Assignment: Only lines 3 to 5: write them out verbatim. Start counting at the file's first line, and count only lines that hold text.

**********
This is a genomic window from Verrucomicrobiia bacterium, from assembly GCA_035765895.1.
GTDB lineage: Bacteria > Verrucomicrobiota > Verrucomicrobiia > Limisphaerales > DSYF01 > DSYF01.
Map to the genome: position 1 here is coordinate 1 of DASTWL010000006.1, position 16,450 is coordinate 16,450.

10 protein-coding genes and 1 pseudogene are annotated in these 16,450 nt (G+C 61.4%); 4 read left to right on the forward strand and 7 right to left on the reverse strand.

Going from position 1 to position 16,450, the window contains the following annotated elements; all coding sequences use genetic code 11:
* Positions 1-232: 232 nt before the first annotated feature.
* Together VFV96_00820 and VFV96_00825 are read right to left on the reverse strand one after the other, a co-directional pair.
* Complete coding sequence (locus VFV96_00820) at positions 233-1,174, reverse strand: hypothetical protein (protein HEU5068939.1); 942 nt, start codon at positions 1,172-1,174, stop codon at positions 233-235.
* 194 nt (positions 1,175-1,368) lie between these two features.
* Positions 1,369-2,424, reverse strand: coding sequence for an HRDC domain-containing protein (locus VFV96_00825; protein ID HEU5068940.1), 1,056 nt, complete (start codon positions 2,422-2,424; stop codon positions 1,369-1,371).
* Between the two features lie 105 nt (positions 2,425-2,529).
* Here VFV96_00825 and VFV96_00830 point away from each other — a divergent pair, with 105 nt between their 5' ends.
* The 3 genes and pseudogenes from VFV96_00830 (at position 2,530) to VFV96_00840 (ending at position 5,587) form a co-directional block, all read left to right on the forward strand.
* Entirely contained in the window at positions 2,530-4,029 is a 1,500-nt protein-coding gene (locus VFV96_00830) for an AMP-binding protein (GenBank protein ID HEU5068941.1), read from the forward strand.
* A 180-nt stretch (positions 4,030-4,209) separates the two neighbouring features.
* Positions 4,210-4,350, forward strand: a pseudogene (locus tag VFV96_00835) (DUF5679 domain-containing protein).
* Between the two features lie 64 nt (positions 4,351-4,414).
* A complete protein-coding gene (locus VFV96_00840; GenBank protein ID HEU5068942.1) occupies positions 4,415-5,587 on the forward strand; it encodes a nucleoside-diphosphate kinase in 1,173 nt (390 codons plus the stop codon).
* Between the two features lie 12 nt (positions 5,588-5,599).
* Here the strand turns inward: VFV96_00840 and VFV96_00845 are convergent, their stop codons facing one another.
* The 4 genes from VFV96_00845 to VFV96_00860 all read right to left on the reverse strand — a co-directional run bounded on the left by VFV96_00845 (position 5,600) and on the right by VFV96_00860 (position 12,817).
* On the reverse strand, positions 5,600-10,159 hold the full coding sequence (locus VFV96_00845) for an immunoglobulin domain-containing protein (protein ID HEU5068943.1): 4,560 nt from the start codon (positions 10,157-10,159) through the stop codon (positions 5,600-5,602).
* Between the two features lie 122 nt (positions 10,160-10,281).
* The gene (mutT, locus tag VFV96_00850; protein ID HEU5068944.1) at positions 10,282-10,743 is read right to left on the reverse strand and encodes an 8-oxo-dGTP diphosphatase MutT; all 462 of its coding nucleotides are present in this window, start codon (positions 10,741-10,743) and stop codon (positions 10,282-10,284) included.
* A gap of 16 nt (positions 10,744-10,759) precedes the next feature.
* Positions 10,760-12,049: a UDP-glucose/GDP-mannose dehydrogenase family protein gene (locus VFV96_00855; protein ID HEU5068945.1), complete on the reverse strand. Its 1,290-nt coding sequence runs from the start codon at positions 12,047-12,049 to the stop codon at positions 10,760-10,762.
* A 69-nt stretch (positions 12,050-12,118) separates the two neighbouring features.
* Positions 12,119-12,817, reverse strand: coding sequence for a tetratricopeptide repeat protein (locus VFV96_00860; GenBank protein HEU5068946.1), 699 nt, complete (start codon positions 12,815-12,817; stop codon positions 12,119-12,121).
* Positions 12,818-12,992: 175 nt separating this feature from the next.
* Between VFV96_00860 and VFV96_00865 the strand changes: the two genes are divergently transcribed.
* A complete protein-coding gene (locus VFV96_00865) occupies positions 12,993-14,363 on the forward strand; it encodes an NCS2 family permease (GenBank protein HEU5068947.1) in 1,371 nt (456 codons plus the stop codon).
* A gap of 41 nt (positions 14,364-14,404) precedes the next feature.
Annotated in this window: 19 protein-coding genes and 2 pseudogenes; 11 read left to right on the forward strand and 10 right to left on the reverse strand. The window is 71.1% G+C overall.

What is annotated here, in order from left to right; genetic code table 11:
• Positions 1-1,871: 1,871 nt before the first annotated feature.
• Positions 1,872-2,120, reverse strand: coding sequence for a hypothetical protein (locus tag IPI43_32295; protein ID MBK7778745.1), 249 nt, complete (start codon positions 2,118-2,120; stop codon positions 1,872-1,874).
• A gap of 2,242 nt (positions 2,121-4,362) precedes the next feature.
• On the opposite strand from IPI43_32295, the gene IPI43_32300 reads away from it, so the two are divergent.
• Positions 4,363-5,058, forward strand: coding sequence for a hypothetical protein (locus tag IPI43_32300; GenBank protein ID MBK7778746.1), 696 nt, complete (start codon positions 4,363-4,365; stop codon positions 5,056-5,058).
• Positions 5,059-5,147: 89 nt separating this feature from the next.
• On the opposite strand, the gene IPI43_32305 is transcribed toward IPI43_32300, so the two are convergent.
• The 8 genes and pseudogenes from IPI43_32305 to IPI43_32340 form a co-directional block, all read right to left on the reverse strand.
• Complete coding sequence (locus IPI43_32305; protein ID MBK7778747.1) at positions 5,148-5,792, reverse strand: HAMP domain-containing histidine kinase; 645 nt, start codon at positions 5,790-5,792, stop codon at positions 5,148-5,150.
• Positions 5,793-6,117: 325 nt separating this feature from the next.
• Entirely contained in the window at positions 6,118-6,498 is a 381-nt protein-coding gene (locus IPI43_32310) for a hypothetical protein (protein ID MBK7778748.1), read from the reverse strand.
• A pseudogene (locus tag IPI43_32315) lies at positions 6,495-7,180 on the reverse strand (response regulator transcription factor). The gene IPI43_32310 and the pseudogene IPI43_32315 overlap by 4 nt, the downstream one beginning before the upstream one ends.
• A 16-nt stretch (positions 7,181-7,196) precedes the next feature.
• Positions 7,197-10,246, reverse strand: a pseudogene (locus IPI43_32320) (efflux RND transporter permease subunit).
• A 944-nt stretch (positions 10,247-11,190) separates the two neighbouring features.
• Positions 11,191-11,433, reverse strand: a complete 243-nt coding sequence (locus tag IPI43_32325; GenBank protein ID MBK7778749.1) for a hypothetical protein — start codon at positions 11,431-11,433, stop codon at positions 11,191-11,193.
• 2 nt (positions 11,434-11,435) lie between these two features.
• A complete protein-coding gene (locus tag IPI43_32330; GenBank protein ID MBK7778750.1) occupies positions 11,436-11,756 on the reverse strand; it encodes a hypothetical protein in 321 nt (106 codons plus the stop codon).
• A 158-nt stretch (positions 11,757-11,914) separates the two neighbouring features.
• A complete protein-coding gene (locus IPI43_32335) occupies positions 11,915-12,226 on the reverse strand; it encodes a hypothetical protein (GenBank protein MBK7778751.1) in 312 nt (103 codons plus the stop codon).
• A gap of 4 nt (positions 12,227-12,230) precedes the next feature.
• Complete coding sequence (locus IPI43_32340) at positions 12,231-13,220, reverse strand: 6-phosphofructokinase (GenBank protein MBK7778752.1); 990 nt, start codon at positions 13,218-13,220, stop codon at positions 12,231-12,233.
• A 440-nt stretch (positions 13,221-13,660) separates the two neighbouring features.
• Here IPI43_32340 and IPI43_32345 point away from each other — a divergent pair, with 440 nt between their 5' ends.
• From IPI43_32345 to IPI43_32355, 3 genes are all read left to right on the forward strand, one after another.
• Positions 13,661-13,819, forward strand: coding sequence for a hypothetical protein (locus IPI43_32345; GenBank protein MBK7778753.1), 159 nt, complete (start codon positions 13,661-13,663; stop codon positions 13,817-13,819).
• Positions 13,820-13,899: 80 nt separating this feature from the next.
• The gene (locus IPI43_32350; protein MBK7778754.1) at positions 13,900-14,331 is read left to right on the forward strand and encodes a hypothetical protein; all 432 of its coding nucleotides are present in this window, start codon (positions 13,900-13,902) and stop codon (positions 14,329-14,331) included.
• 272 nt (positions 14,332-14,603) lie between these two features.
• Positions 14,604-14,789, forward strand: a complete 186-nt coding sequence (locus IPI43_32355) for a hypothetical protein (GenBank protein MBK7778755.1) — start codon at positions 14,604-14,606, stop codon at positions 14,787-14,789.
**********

Map to the genome: position 1 here is coordinate 1 of DASTWL010000006.1, position 16,450 is coordinate 16,450.

10 protein-coding genes and 1 pseudogene are annotated in these 16,450 nt (G+C 61.4%); 4 read left to right on the forward strand and 7 right to left on the reverse strand.

Going from position 1 to position 16,450, the window contains the following annotated elements; all coding sequences use genetic code 11: